How to Get Into Medical School
Editor & Writer
Editor & Writer
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- The national acceptance rate for medical school was 41% as of 2022.
- Medical schools share some but not all of the same admission requirements.
- Pre-medical education, exam scores, and clinical experience play a big role.
- You can increase the strength of your application with meaningful extracurricular experiences.
Most people know it's tough to get into medical school, but do you know how tough?
The national acceptance rate for medical school was 41% in 2022, according to the Association of American Medical Colleges (AAMC). Last year, there were 55,188 applications to 172 medical schools. Each applicant applied to 18 schools, on average.
Those numbers are a bit of a doozy. But that's to be expected. Again, nobody said getting into medical school would be easy. First, it may help to have a solid understanding of how to get into medical school.
How to Get Into Med School: 7 Steps
Getting into medical school may seem daunting, especially considering all the effort it takes. But a high-level overview of what you need to gain admission may help make things clearer. Below, check out the steps it takes to get into most medical schools, in somewhat chronological order:
- Complete pre-medical education requirements, such as earning a bachelor's degree and taking relevant courses.
- Earn high scores on pre-medical school exams: the Medical College Admissions Test (MCAT) and, sometimes, the CASPer (a situational judgment test).
- Gain clinical experience (usually between 100-150 hours) through shadowing physicians, volunteering in medical settings, and caretaking.
- Secure three or more letters of recommendation from a physician, sciences professor, and non-sciences professor (and sometimes a pre-med advising committee member).
- Apply to your school through the American Medical College Application Service (AMCAS) by a specified deadline.
- Submit a secondary application (after your AMCAS is approved), answering questions and prompts, often in essay form.
- Interview with a pre-med advising committee, communicating your experiences, knowledge, and skills.
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What Do You Need to Get Accepted Into Medical School?
Most medical schools share a lot of the same admission requirements. For example, nearly all medical schools require you to have a bachelor's degree, clinical experience, test scores, and a handful of recommendation letters.
But admissions standards can sometimes vary depending on the individual school. For example, you may need three recommendation letters at one school and five at another.
How exactly does that work? BestColleges researched past exam scores, GPA data, and admission rules to recap what you may need to get accepted into most medical schools:
How Hard Is It to Get Into Medical School? 3 Expert Tips
Medical school is very competitive. Admissions standards will be rigorous wherever you apply. How do you improve your chances of getting accepted, aside from meeting all the admission requirements?
Tips for Getting Into Medical School
- Think holistically about your experiences and attributes.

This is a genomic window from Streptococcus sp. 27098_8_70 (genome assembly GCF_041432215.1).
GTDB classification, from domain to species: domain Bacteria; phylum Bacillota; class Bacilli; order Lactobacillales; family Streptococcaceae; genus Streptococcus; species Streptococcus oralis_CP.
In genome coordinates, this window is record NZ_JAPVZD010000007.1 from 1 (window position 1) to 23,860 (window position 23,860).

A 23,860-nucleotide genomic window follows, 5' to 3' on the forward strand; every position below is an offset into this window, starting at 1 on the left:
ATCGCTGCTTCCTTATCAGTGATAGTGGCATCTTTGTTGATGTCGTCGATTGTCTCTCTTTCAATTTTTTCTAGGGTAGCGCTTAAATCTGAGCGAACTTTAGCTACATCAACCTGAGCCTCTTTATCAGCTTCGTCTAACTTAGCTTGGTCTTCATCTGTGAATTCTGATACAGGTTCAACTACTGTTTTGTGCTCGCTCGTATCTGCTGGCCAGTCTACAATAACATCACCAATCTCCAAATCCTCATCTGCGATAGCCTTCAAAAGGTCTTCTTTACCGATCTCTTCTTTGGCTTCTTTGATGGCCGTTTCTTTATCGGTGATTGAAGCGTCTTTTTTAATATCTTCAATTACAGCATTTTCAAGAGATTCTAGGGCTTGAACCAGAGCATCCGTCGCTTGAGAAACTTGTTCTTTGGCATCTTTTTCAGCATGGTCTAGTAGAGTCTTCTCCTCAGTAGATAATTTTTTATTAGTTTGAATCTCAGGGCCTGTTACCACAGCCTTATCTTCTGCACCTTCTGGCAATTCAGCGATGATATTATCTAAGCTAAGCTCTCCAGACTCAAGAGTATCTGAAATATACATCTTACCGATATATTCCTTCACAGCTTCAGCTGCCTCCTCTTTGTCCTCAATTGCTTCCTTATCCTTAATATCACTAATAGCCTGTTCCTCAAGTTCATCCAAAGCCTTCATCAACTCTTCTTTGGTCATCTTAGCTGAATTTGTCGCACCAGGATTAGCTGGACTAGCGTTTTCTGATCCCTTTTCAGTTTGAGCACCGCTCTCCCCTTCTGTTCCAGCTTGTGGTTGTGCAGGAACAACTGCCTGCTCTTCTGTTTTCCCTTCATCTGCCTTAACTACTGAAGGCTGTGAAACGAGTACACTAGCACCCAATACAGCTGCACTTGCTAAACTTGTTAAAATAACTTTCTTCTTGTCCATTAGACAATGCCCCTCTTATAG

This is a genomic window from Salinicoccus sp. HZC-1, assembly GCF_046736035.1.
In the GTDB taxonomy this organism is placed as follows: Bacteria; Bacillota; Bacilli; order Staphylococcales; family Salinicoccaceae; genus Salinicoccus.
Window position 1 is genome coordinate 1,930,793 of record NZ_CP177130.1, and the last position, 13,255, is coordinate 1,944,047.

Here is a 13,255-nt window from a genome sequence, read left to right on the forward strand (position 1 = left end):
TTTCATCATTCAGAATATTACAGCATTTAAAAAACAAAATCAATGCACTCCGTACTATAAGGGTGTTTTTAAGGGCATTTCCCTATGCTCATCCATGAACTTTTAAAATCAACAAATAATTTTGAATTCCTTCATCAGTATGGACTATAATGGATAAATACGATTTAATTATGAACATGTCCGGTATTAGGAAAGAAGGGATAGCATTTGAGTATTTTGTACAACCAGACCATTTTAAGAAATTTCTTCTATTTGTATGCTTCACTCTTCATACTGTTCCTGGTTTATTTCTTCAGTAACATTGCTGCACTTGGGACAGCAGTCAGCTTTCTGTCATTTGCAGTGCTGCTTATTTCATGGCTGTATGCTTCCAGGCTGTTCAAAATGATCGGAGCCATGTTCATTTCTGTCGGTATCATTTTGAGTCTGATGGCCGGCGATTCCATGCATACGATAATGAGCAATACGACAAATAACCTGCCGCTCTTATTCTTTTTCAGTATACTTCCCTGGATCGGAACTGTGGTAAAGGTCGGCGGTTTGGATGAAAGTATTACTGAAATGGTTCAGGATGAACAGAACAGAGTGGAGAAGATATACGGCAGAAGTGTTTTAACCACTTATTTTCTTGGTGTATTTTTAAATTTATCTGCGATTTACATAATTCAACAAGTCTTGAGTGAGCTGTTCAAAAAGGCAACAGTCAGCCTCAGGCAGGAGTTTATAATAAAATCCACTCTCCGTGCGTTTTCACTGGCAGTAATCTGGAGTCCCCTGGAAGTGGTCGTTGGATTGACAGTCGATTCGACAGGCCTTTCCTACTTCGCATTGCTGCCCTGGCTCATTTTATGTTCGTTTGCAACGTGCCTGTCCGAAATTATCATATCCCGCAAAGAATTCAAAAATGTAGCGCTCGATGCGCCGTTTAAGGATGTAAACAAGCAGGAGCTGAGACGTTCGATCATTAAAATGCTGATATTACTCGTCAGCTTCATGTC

- Focus on quality over quantity extracurricular activities.
- Go above and beyond your school's admission requirements.
One method is to think holistically about your application. According to the AAMC, nearly all medical schools use a holistic review to screen applicants.
A holistic review considers the "whole" applicant, determining how your academic metrics, experiences, and attributes align with an institution's goals and values. For example, one medical school may want students with experience providing care in rural areas. Another might prefer students who are passionate about working in urban settings.
Another consensus is focusing on quality over quantity. Many schools don't ask for a specific number of clinical hours but rather recommend gaining "quality" experience before applying. In practice, that means looking for opportunities to gain meaningful exposure to medical settings. Princeton's Office of Health Professions Advising recommends choosing activities that can provide lessons aligning with your career goals rather than unrelated experiences.
Finally, you can go above and beyond your school's admission requirements. According to the AAMC, 37% of medical schools require applicants to have research experience. Some schools require the CASPer test.
Doing both, even when not required, can give you a boost. According to Kaplan, an exam prep site, admissions committees look favorably on research experience.
Frequently Asked Questions About Getting Into Medical School
How many clinical hours do you need for medical school?
Medical school may require between 100 and 150 hours of clinical experience. The exact number of hours depends on the school you're applying to. Some may require you to meet minimum hours of shadowing to be considered for admission. To be a competitive applicant at other schools, you must volunteer for a certain number of hours.
How many medical schools should I apply to?
How many schools you apply to may come down to the strength of your application. If you're confident about your application, you won't need to apply to as many schools as others. But, based on AAMC data, the average person applied to 18 schools in 2022.
How long is medical school?
Medical school is about four years long. You'll spend the first two years doing classroom and lab work, taking classes in basic sciences, and learning how to interview and examine a patient. The final two years prioritize clinical experience and doing rotations at hospitals and clinics.